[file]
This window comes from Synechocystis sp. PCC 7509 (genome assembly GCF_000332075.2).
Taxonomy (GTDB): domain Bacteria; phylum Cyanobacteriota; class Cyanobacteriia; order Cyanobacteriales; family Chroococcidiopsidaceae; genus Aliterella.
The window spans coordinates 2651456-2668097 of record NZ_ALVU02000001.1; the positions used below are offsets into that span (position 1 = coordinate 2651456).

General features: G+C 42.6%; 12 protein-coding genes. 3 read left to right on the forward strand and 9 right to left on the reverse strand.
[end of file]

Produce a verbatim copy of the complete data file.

This window comes from Synechocystis sp. PCC 7509 (genome assembly GCF_000332075.2).
Taxonomy (GTDB): domain Bacteria; phylum Cyanobacteriota; class Cyanobacteriia; order Cyanobacteriales; family Chroococcidiopsidaceae; genus Aliterella.
The window spans coordinates 2651456-2668097 of record NZ_ALVU02000001.1; the positions used below are offsets into that span (position 1 = coordinate 2651456).

General features: G+C 42.6%; 12 protein-coding genes. 3 read left to right on the forward strand and 9 right to left on the reverse strand.